COSO’s 2013 Framework- A New Standard for Internal Control
In the world of regulatory compliance, you need all the help you can get in order to remain aligned with those policies and procedures to which your company is subject. Nowhere is this need for policy compliance greater than with publicly-traded companies. Not only do you have a duty to provide products or services to your clients, but you also owe it to your shareholders to ensure their confidence in the stability of your company’s internal controls is not misplaced.
The good news is that personnel responsible for enterprise risk management are not left to work without a net! Thanks to the Internal Control-Integrated Framework (ICIF) established by the Committee of Sponsoring Organizations of the Treadway Commission (COSO), you and other compliance officers have been given a set of ground rules to help you establish a sound internal framework to ensure that your company remains in line with industry standards. Yet standards, as you are well aware, often have a tendency to change.
New Concepts for 2013
The business world has seen dramatic shifts in practices from when the COSO framework was first established in 1992. Due to the market’s dynamic nature, the COSO board saw the need to revisit many of the standards they set forth, and to update them in accordance with today’s practices. That recognition led to the release of this latest revision of the Internal Control-Integrated Framework (ICIF) in May of 2013. While this new version reaffirms the timelessness of many of the concepts presented in the 1992 framework, it also further defines many of that version’s original principles, among which are:
- Reporting: While the 1992 framework tackled the issue of reporting from an external perspective, the 2013 version now explicitly and more clearly encompasses both internal and external financial and non-financial reporting.
- Internal control principles: The 2013 framework further elaborates upon the 17 codified principles of internal control set forth in the 1992 version. It also calls for documented rationalization for those principles that companies don’t feel are relevant to them.
- Requirements and deficiencies: Standards for principles being “present” and “functioning” are explained and major deficiencies in following the framework’s internal control principles are now well-defined, placing the responsibility on management to use its own good judgement in deciding how those principles are integrated into their company’s operations.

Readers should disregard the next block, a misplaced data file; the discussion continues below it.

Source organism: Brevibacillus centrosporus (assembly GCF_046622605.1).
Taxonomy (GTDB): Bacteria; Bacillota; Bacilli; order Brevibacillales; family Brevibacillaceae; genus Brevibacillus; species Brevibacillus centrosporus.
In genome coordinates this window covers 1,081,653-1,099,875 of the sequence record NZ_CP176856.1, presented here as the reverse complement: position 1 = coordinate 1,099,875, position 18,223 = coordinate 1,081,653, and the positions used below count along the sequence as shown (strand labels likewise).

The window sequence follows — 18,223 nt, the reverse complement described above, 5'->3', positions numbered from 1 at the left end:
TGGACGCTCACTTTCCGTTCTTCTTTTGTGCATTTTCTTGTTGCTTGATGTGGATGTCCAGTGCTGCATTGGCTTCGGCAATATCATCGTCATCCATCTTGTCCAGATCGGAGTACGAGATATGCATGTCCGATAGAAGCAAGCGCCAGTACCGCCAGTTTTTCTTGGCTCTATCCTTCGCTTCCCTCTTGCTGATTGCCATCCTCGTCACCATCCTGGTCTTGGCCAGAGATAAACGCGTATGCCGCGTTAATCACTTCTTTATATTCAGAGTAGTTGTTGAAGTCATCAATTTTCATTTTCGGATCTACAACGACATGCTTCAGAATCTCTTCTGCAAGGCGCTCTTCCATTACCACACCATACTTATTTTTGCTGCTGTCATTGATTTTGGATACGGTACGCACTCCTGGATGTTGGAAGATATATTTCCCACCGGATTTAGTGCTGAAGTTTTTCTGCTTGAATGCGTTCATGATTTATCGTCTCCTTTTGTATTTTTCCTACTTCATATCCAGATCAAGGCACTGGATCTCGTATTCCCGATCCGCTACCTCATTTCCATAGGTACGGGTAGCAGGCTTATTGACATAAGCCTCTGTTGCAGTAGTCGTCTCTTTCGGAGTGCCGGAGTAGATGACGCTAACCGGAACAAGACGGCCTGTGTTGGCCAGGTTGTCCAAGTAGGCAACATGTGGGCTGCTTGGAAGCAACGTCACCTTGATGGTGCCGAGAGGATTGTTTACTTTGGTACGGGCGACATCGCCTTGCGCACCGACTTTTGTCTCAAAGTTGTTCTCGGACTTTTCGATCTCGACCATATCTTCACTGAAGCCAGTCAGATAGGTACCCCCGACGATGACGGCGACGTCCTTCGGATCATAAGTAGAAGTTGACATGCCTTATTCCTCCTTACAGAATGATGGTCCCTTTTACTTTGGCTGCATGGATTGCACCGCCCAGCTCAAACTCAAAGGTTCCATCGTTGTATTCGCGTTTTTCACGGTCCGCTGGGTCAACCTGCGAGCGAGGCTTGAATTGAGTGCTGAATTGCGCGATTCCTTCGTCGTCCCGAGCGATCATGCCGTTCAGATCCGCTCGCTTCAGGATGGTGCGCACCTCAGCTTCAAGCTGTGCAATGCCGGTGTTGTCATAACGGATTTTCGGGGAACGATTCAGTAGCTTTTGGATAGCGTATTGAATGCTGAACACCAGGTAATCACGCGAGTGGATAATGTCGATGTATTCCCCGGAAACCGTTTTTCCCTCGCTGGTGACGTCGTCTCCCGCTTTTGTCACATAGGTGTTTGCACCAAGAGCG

- Points of focus: Advice on how and where management can focus its energies on implementing the framework’s 17 principles is available to help in the transition to this new model.
The Key to a Smooth Transition
If your company adopted the 1992 COSO framework, you have until December 15 of 2014 to transition to the new 2013 version. I.S. Partners, LLC can help you make that transition a smooth one. We don’t just teach you the new principles; we help you understand them, and learn how they can be fully integrated into your company’s operations in order to improve your internal processes and your overall business environment. With our help, remaining compliant no longer becomes a challenge, but rather an opportunity for continuous improvement.
Compliance monitoring is a vital aspect of your company’s operations, yet such tasks need not demand all of your time and attention. By taking advantage of services we offer at I.S. Partners, LLC, you are made aware of any governmental or industry policy changes that could affect your company’s compliance standing. You are also provided with all of the tools and training that you need in order to complete a smooth transition between policy changes. I.S. Partners, LLC guarantees to deliver what we promise to all of our clients: An audit without anxiety!